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Home > News > Government > Throwing Shade: A city ordinance change will reduce public input on luxury hotel project (updated)

Throwing Shade: A city ordinance change will reduce public input on luxury hotel project (updated)

By Bob Conrad
Published: Last Updated on
The Trinity Episcopal Cathedral Church on Island Avenue is opposed to a luxury high-rise proposed to be constructed next door. Image: Bob Conrad.

UPDATE (December 12, 2019): The Reno City Council voted yesterday to approve the ordinance change. Councilmembers Jenny Brekus and Naomi Duerr opposed the motion, made by Councilmember Devon Reese, to change the shading ordinance.

Mayor Schieve called the decision incredibly difficult. She cited the need to remove red tape to increase development — housing in particular.

Critics, however, said that rationale translates to removing the public from the process.

More than 200 people wrote and spoke against the ordinance change.


A high-rise project on the Truckee River downtown is drawing opposition before plans for the development have been provided to the city. Critics say a change to a city ordinance regarding the shading at public parks and plazas would reduce opportunity for public input on a 20-story hotel and office building across from Wingfield Park.

The Reno City Council is taking up the matter at tomorrow’s council meeting. The change proposed by the city would remove language that requires “approval of a special use permit” for projects that may impact shade at city parks and plazas.

Currently the project would have to go through a special use permit process, which would have to be approved by the city’s planning commission. It could then be appealed to the Reno City Council.

The city’s proposed change would eliminate that process.

“This is going to be the first ground-up, non-gaming, non-smoking, upper upscale hotel ever built in Northern Nevada.”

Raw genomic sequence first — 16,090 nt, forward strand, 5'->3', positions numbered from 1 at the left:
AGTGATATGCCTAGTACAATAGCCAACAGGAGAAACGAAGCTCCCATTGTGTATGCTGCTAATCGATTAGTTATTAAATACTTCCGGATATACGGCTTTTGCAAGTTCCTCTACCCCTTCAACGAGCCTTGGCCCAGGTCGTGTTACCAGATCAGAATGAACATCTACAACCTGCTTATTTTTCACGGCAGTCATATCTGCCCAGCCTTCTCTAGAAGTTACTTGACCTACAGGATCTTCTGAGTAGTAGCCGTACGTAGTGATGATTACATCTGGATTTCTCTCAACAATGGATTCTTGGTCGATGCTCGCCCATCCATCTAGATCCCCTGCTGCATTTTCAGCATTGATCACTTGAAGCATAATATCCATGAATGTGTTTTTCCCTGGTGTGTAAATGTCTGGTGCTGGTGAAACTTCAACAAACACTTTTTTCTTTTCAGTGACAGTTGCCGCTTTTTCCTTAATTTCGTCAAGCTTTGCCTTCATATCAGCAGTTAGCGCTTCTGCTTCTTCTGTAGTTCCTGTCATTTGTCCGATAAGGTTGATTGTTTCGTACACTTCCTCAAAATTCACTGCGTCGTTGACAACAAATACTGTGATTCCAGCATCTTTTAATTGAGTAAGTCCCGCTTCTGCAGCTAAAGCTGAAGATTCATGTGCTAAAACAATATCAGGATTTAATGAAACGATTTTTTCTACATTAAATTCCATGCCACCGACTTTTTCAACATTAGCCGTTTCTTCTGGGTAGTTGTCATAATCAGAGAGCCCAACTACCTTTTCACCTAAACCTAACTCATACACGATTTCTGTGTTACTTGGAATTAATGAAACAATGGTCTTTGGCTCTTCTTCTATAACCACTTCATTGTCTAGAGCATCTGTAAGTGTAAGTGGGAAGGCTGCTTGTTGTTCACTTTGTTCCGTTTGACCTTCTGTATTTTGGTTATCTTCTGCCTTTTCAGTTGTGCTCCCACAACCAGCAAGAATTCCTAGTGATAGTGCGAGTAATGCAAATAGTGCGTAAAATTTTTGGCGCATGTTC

City officials denied that there was a correlation between this ordinance and the proposed hotel project by Las Vegas developer CAI Investments. The ordinance change, in fact, would impact all downtown Reno properties.

“There is no specific project that has been submitted to the City of Reno,” said Angela Fuss, city planning manager. “One of the, kind of, the impetus for this, among other reasons, was the desire for more housing, the desire for more infill-type development and not sprawl.”

But the developer wants the ordinance changed now. The project hinges upon a deadline for Opportunity Zone benefits.

The project is listed as one of the city’s 1,000 homes in 120 days projects. Mayor Hillary Schieve is promoting the campaign to eliminate up-front development fees. The goal: to stimulate building new residential units in the city’s designated Opportunity Zones. Once built, developers would then pay the fees.

City documents show that the downtown parcel is included in the first list of projects submitted as part of that campaign. Though originally billed as a hotel, the city shows the project having an estimated 46 units.

The church’s opposition

The property is a vacant lot adjacent to the Trinity Episcopal Cathedral Church on Island Avenue. A 20-story building, on a 1.3-acre lot, would be one of the tallest built in Reno since the 1990s.